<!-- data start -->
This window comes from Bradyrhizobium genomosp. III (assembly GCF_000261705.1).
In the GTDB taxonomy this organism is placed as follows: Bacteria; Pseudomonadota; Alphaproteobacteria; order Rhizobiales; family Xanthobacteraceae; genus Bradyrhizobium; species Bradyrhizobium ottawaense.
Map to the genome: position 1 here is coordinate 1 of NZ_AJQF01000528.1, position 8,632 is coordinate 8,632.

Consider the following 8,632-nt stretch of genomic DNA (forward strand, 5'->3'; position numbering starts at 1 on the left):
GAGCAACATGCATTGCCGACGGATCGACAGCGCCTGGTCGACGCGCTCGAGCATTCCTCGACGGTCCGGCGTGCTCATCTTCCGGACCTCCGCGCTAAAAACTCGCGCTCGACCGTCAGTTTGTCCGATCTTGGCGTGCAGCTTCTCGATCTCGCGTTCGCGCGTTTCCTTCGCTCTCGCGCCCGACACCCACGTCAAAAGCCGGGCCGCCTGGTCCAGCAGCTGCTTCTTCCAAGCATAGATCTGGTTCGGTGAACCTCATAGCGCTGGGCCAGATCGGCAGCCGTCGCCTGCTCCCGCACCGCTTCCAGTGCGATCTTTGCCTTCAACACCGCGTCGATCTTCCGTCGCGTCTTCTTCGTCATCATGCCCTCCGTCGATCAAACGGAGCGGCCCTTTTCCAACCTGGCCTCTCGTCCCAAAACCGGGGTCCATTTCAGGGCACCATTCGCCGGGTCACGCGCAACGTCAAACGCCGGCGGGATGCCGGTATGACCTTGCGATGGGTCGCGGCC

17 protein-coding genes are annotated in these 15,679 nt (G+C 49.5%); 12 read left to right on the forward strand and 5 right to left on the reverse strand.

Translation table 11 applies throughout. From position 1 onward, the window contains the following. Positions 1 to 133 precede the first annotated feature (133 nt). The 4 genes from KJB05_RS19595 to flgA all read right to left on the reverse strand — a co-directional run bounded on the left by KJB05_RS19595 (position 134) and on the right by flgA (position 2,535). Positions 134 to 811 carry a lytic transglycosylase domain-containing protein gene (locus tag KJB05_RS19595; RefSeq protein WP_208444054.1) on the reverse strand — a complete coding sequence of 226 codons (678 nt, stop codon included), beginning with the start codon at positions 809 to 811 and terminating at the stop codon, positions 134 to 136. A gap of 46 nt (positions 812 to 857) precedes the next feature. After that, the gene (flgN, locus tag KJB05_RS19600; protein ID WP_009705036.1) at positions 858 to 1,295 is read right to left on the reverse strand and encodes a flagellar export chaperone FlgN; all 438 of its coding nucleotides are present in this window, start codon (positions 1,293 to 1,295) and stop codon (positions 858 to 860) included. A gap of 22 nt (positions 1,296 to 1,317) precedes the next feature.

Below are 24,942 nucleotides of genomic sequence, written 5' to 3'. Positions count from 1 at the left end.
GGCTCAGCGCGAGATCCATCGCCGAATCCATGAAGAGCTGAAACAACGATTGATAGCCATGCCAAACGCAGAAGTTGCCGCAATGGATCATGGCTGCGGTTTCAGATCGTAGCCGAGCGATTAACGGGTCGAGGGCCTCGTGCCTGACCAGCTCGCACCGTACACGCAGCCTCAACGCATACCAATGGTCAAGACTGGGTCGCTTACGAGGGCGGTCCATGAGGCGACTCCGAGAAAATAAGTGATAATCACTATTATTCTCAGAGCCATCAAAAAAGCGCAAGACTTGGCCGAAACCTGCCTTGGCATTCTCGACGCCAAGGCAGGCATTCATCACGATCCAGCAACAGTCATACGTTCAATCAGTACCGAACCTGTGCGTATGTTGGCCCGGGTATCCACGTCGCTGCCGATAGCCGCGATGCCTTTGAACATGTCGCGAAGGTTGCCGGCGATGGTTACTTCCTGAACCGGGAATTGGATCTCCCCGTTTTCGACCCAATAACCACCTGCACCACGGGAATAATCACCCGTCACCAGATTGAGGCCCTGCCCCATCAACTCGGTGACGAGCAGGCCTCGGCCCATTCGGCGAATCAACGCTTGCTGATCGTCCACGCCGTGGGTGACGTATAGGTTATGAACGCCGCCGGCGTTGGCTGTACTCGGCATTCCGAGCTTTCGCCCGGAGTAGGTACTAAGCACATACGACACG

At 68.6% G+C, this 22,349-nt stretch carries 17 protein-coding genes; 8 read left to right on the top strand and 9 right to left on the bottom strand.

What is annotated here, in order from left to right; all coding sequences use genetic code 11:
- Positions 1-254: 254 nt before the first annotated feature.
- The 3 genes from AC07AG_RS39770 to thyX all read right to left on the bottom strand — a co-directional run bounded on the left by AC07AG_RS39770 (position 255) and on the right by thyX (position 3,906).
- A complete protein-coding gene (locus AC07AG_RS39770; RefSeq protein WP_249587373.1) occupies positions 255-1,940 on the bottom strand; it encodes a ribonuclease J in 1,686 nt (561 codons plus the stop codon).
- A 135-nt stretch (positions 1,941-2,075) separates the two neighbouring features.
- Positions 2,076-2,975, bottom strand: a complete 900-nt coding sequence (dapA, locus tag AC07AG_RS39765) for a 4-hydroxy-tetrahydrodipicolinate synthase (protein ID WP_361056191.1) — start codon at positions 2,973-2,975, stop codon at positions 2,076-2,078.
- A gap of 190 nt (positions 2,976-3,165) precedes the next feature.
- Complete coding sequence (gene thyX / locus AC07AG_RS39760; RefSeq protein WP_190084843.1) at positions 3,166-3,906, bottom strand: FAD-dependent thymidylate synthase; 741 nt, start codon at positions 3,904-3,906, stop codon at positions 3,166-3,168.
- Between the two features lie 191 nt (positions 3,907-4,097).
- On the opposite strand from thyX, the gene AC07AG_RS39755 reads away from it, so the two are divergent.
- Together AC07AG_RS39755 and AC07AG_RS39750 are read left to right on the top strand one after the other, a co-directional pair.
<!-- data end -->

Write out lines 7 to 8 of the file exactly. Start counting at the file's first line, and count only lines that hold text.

Translation table 11 applies throughout. From position 1 onward, the window contains the following. Positions 1 to 133 precede the first annotated feature (133 nt). The 4 genes from KJB05_RS19595 to flgA all read right to left on the reverse strand — a co-directional run bounded on the left by KJB05_RS19595 (position 134) and on the right by flgA (position 2,535). Positions 134 to 811 carry a lytic transglycosylase domain-containing protein gene (locus tag KJB05_RS19595; RefSeq protein WP_208444054.1) on the reverse strand — a complete coding sequence of 226 codons (678 nt, stop codon included), beginning with the start codon at positions 809 to 811 and terminating at the stop codon, positions 134 to 136. A gap of 46 nt (positions 812 to 857) precedes the next feature. After that, the gene (flgN, locus tag KJB05_RS19600; protein ID WP_009705036.1) at positions 858 to 1,295 is read right to left on the reverse strand and encodes a flagellar export chaperone FlgN; all 438 of its coding nucleotides are present in this window, start codon (positions 1,293 to 1,295) and stop codon (positions 858 to 860) included. A gap of 22 nt (positions 1,296 to 1,317) precedes the next feature.

Below are 24,942 nucleotides of genomic sequence, written 5' to 3'. Positions count from 1 at the left end.